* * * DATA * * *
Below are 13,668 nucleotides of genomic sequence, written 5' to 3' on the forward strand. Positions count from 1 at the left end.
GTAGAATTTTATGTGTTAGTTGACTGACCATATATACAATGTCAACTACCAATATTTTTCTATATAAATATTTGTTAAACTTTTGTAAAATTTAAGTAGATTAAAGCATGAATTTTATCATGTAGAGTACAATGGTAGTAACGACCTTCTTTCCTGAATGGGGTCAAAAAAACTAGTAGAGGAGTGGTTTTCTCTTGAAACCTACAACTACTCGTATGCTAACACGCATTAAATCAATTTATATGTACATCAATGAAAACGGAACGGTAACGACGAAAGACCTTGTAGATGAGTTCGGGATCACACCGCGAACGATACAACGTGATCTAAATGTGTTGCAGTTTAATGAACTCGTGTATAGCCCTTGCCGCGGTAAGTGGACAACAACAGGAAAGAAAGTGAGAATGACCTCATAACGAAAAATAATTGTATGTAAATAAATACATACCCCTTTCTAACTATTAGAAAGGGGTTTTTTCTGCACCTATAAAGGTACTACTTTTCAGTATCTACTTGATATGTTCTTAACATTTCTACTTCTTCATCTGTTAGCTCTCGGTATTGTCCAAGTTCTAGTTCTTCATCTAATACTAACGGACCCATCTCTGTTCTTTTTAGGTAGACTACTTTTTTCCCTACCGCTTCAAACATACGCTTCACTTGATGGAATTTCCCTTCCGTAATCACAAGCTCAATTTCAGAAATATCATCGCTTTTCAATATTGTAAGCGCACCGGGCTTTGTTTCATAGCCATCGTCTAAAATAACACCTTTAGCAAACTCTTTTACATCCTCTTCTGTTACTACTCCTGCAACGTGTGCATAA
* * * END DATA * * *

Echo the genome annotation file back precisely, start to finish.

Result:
Below are 13,668 nucleotides of genomic sequence, written 5' to 3' on the forward strand. Positions count from 1 at the left end.
GTAGAATTTTATGTGTTAGTTGACTGACCATATATACAATGTCAACTACCAATATTTTTCTATATAAATATTTGTTAAACTTTTGTAAAATTTAAGTAGATTAAAGCATGAATTTTATCATGTAGAGTACAATGGTAGTAACGACCTTCTTTCCTGAATGGGGTCAAAAAAACTAGTAGAGGAGTGGTTTTCTCTTGAAACCTACAACTACTCGTATGCTAACACGCATTAAATCAATTTATATGTACATCAATGAAAACGGAACGGTAACGACGAAAGACCTTGTAGATGAGTTCGGGATCACACCGCGAACGATACAACGTGATCTAAATGTGTTGCAGTTTAATGAACTCGTGTATAGCCCTTGCCGCGGTAAGTGGACAACAACAGGAAAGAAAGTGAGAATGACCTCATAACGAAAAATAATTGTATGTAAATAAATACATACCCCTTTCTAACTATTAGAAAGGGGTTTTTTCTGCACCTATAAAGGTACTACTTTTCAGTATCTACTTGATATGTTCTTAACATTTCTACTTCTTCATCTGTTAGCTCTCGGTATTGTCCAAGTTCTAGTTCTTCATCTAATACTAACGGACCCATCTCTGTTCTTTTTAGGTAGACTACTTTTTTCCCTACCGCTTCAAACATACGCTTCACTTGATGGAATTTCCCTTCCGTAATCACAAGCTCAATTTCAGAAATATCATCGCTTTTCAATATTGTAAGCGCACCGGGCTTTGTTTCATAGCCATCGTCTAAAATAACACCTTTAGCAAACTCTTTTACATCCTCTTCTGTTACTACTCCTGCAACGTGTGCATAA